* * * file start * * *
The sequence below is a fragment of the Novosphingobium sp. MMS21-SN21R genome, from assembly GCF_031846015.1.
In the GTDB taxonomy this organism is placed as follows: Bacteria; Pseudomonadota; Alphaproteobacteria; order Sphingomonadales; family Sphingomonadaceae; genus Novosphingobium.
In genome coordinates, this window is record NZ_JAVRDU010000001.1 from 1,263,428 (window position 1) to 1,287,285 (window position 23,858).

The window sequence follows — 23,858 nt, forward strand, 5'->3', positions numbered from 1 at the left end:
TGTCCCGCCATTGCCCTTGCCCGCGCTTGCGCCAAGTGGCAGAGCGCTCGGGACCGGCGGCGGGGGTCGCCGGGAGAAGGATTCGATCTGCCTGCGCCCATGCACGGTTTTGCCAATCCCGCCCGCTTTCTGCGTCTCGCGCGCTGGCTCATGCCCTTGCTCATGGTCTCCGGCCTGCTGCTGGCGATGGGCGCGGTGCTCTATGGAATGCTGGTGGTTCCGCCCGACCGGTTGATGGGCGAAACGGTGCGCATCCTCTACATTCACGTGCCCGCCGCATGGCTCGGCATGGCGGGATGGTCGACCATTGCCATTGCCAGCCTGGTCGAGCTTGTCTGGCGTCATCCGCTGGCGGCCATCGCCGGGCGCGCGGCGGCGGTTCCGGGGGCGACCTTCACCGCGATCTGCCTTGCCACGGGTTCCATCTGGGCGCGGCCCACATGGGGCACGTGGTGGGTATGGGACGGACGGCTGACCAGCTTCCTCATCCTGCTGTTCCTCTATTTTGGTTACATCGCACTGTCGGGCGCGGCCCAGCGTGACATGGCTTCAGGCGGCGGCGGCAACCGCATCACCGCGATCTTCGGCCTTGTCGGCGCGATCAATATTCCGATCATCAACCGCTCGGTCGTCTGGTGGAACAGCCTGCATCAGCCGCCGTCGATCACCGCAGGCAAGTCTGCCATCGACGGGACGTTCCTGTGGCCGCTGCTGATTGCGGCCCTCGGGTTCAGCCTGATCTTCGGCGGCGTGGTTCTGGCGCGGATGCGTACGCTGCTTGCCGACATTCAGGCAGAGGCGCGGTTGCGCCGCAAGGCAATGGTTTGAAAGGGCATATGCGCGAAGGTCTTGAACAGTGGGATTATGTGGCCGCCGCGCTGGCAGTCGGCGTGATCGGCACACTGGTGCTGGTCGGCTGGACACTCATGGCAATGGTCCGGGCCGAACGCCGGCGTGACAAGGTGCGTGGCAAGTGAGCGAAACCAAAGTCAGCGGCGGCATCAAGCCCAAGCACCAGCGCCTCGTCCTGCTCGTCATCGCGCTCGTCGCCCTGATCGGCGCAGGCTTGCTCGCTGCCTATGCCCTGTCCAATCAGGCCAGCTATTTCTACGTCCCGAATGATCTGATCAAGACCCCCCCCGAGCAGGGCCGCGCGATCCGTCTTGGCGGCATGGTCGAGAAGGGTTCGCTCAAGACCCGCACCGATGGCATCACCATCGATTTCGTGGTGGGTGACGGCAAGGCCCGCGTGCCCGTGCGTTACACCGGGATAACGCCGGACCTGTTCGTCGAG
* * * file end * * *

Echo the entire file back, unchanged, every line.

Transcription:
The sequence below is a fragment of the Novosphingobium sp. MMS21-SN21R genome, from assembly GCF_031846015.1.
In the GTDB taxonomy this organism is placed as follows: Bacteria; Pseudomonadota; Alphaproteobacteria; order Sphingomonadales; family Sphingomonadaceae; genus Novosphingobium.
In genome coordinates, this window is record NZ_JAVRDU010000001.1 from 1,263,428 (window position 1) to 1,287,285 (window position 23,858).

The window sequence follows — 23,858 nt, forward strand, 5'->3', positions numbered from 1 at the left end:
TGTCCCGCCATTGCCCTTGCCCGCGCTTGCGCCAAGTGGCAGAGCGCTCGGGACCGGCGGCGGGGGTCGCCGGGAGAAGGATTCGATCTGCCTGCGCCCATGCACGGTTTTGCCAATCCCGCCCGCTTTCTGCGTCTCGCGCGCTGGCTCATGCCCTTGCTCATGGTCTCCGGCCTGCTGCTGGCGATGGGCGCGGTGCTCTATGGAATGCTGGTGGTTCCGCCCGACCGGTTGATGGGCGAAACGGTGCGCATCCTCTACATTCACGTGCCCGCCGCATGGCTCGGCATGGCGGGATGGTCGACCATTGCCATTGCCAGCCTGGTCGAGCTTGTCTGGCGTCATCCGCTGGCGGCCATCGCCGGGCGCGCGGCGGCGGTTCCGGGGGCGACCTTCACCGCGATCTGCCTTGCCACGGGTTCCATCTGGGCGCGGCCCACATGGGGCACGTGGTGGGTATGGGACGGACGGCTGACCAGCTTCCTCATCCTGCTGTTCCTCTATTTTGGTTACATCGCACTGTCGGGCGCGGCCCAGCGTGACATGGCTTCAGGCGGCGGCGGCAACCGCATCACCGCGATCTTCGGCCTTGTCGGCGCGATCAATATTCCGATCATCAACCGCTCGGTCGTCTGGTGGAACAGCCTGCATCAGCCGCCGTCGATCACCGCAGGCAAGTCTGCCATCGACGGGACGTTCCTGTGGCCGCTGCTGATTGCGGCCCTCGGGTTCAGCCTGATCTTCGGCGGCGTGGTTCTGGCGCGGATGCGTACGCTGCTTGCCGACATTCAGGCAGAGGCGCGGTTGCGCCGCAAGGCAATGGTTTGAAAGGGCATATGCGCGAAGGTCTTGAACAGTGGGATTATGTGGCCGCCGCGCTGGCAGTCGGCGTGATCGGCACACTGGTGCTGGTCGGCTGGACACTCATGGCAATGGTCCGGGCCGAACGCCGGCGTGACAAGGTGCGTGGCAAGTGAGCGAAACCAAAGTCAGCGGCGGCATCAAGCCCAAGCACCAGCGCCTCGTCCTGCTCGTCATCGCGCTCGTCGCCCTGATCGGCGCAGGCTTGCTCGCTGCCTATGCCCTGTCCAATCAGGCCAGCTATTTCTACGTCCCGAATGATCTGATCAAGACCCCCCCCGAGCAGGGCCGCGCGATCCGTCTTGGCGGCATGGTCGAGAAGGGTTCGCTCAAGACCCGCACCGATGGCATCACCATCGATTTCGTGGTGGGTGACGGCAAGGCCCGCGTGCCCGTGCGTTACACCGGGATAACGCCGGACCTGTTCGTCGAG